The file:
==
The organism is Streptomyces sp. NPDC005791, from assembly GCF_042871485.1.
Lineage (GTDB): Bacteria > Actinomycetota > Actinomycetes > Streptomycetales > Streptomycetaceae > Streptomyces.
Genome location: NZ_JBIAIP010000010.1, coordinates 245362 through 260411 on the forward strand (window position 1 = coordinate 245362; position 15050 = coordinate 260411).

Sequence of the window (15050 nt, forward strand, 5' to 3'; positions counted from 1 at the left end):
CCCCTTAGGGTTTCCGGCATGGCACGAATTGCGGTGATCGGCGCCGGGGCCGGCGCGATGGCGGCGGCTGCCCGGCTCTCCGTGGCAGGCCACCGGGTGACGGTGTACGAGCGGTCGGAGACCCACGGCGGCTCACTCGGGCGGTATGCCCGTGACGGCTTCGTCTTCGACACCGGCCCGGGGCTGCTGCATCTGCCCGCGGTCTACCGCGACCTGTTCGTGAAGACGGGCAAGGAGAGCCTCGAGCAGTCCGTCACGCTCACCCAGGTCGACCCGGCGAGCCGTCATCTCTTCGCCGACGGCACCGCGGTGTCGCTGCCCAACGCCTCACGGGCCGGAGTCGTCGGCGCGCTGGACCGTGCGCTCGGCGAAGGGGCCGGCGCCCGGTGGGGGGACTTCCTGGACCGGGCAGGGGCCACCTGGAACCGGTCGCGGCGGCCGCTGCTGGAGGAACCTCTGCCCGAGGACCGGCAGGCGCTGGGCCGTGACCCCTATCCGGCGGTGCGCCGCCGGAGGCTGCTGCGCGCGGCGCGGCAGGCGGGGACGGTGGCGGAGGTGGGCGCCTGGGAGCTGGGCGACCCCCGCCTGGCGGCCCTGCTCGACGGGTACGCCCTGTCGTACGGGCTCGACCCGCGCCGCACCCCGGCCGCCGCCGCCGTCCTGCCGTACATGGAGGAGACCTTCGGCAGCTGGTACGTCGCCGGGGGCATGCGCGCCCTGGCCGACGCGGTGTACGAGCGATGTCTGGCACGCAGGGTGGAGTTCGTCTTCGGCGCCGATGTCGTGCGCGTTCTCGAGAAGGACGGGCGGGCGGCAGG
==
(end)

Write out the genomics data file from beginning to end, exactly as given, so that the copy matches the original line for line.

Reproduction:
The organism is Streptomyces sp. NPDC005791, from assembly GCF_042871485.1.
Lineage (GTDB): Bacteria > Actinomycetota > Actinomycetes > Streptomycetales > Streptomycetaceae > Streptomyces.
Genome location: NZ_JBIAIP010000010.1, coordinates 245362 through 260411 on the forward strand (window position 1 = coordinate 245362; position 15050 = coordinate 260411).

Sequence of the window (15050 nt, forward strand, 5' to 3'; positions counted from 1 at the left end):
CCCCTTAGGGTTTCCGGCATGGCACGAATTGCGGTGATCGGCGCCGGGGCCGGCGCGATGGCGGCGGCTGCCCGGCTCTCCGTGGCAGGCCACCGGGTGACGGTGTACGAGCGGTCGGAGACCCACGGCGGCTCACTCGGGCGGTATGCCCGTGACGGCTTCGTCTTCGACACCGGCCCGGGGCTGCTGCATCTGCCCGCGGTCTACCGCGACCTGTTCGTGAAGACGGGCAAGGAGAGCCTCGAGCAGTCCGTCACGCTCACCCAGGTCGACCCGGCGAGCCGTCATCTCTTCGCCGACGGCACCGCGGTGTCGCTGCCCAACGCCTCACGGGCCGGAGTCGTCGGCGCGCTGGACCGTGCGCTCGGCGAAGGGGCCGGCGCCCGGTGGGGGGACTTCCTGGACCGGGCAGGGGCCACCTGGAACCGGTCGCGGCGGCCGCTGCTGGAGGAACCTCTGCCCGAGGACCGGCAGGCGCTGGGCCGTGACCCCTATCCGGCGGTGCGCCGCCGGAGGCTGCTGCGCGCGGCGCGGCAGGCGGGGACGGTGGCGGAGGTGGGCGCCTGGGAGCTGGGCGACCCCCGCCTGGCGGCCCTGCTCGACGGGTACGCCCTGTCGTACGGGCTCGACCCGCGCCGCACCCCGGCCGCCGCCGCCGTCCTGCCGTACATGGAGGAGACCTTCGGCAGCTGGTACGTCGCCGGGGGCATGCGCGCCCTGGCCGACGCGGTGTACGAGCGATGTCTGGCACGCAGGGTGGAGTTCGTCTTCGGCGCCGATGTCGTGCGCGTTCTCGAGAAGGACGGGCGGGCGGCAGG